Immortal Stars at the Milky Way’s Center Might Have Endless Energy


A recent study suggests that some stars near the Milky Way’s center could be “immortal,” powered by dark matter.

These stars appear much younger than expected, and researchers believe they might have found a limitless energy source.

Dark Matter: The Secret Fuel?

Using computer simulations, scientists discovered that dark matter particles might be captured by these stars’ gravity.

Inside the star, these particles could collide and transform into ordinary particles, releasing a lot of energy.

This process could keep the stars stable and possibly make them immortal, even after they run out of their usual fuel, hydrogen.

Isabelle John, a doctoral candidate in astroparticle physics at Stockholm University, explained that stars usually burn hydrogen in nuclear fusion.

This balances the outward pressure from the fusion with the inward pressure from gravity, keeping the stars stable.

However, stars near the Milky Way’s center seem much younger than expected.

The researchers wondered if dark matter could be the answer.

How It Works

The study shows that if stars can collect enough dark matter, this dark matter could provide the energy needed to keep the stars stable.

Unlike hydrogen, which eventually runs out, dark matter can be continuously collected by the stars.

“Our simulations show that dark matter annihilation inside the stars can provide similar outward pressure, making the stars stable,” John said.

“This means stars could use dark matter as fuel instead of hydrogen.”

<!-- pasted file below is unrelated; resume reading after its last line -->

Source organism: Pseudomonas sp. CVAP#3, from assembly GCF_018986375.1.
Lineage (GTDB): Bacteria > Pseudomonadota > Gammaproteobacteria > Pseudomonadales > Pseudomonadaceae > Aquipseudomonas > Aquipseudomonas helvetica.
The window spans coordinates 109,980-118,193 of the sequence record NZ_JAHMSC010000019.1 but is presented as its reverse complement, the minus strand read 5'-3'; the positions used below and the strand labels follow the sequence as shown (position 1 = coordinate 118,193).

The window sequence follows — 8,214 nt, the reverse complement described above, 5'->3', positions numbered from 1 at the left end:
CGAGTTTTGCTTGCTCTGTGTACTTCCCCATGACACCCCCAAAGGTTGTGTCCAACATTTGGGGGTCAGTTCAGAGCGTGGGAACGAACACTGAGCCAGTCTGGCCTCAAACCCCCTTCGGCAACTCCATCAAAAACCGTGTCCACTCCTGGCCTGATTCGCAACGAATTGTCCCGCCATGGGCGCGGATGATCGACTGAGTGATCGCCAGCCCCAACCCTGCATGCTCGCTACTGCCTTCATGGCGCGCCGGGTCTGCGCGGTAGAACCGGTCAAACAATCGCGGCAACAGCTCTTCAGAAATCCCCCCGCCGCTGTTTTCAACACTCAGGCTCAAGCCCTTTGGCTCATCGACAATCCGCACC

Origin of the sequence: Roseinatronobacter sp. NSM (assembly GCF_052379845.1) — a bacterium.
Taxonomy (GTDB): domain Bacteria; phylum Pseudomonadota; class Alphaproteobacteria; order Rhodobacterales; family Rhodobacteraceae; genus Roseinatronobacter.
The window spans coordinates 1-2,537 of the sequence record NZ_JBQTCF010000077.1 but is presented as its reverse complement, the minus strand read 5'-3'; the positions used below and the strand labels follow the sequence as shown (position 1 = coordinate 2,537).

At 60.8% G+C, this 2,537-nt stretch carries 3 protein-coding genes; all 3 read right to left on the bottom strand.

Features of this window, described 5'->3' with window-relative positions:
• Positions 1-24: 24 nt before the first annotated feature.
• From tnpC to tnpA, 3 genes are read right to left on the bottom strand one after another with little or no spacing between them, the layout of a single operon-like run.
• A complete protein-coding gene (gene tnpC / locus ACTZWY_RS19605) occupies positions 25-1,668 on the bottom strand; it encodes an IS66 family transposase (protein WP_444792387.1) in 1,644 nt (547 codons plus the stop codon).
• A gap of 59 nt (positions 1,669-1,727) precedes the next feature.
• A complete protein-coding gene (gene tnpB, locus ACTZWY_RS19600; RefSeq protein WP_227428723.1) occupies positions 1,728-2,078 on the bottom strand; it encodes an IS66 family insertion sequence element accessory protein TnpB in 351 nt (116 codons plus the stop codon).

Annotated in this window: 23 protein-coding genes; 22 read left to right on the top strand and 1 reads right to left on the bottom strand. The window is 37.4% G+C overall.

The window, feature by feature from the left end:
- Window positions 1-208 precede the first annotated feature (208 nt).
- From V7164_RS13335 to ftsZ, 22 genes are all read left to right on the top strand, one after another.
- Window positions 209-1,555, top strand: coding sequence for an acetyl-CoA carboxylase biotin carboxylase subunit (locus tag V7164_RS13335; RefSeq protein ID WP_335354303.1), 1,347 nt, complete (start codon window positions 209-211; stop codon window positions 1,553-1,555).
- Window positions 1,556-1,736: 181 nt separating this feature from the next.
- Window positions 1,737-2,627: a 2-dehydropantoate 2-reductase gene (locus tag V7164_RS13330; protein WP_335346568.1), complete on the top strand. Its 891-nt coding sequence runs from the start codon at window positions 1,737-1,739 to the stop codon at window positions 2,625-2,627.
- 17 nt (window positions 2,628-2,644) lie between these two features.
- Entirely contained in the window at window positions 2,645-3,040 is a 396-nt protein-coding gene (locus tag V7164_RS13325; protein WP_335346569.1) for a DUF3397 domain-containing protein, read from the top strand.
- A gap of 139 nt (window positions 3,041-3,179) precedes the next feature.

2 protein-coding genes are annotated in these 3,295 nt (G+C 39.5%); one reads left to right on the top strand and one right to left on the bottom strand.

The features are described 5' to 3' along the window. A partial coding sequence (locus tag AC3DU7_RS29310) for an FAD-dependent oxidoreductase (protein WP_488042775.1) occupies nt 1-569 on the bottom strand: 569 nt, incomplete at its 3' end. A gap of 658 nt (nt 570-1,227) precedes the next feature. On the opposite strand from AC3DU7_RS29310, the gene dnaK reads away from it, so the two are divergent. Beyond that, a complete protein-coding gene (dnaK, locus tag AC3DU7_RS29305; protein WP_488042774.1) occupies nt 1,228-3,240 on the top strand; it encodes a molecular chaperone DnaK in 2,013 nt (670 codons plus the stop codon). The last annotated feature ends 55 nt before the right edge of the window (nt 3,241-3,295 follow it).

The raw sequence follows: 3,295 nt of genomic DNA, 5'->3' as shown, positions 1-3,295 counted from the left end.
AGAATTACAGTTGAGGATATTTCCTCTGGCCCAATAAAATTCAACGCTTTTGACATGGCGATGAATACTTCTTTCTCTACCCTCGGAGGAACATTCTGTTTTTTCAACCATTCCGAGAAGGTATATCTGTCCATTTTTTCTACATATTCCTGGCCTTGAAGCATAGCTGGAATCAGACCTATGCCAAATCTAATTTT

Mysterious Stars

The properties of stars near the Milky Way’s center defy current theories.

These stars, known as the S-cluster stars, seem too young and too heavy for their location.

They also show unusual properties not found in other stars.

The additional energy from dark matter could explain these strange characteristics, making the stars burn hydrogen more slowly and appear younger than they are.

John and her colleagues, Tim Linden from Stockholm University and Rebecca K. Leane from Stanford University, suggested that dark matter annihilation could be the extra energy source.

This theory fits well with the high concentration of dark matter believed to exist at the galaxy’s center.

Testing the Theory

To test their idea, the researchers simulated the life cycle of a star surrounded by a dense cloud of dark matter.

They assumed dark matter consists of weakly interacting massive particles (WIMPs).

Although these particles haven’t been found in experiments yet, the simulation showed that under certain conditions, dark matter could explain the observed properties of the S-cluster stars.

What’s Next?

To confirm their theory, more stars need to be discovered near the galactic center.

Additionally, precise measurements of known stars are necessary to compare observations with theoretical predictions.

Future observations with advanced telescopes like the Very Large Telescope in Chile or the Keck Observatory in Hawaii could provide more information.

“More precise observations of the S-cluster stars will give us more details about these stars and the processes happening in them,” John said.

“This will help us see if our simulations match the observations or if other explanations are needed.”

In summary, the discovery of potentially immortal stars near the Milky Way’s center offers an exciting glimpse into the mysterious workings of our galaxy and the possible role of dark matter as an endless energy source.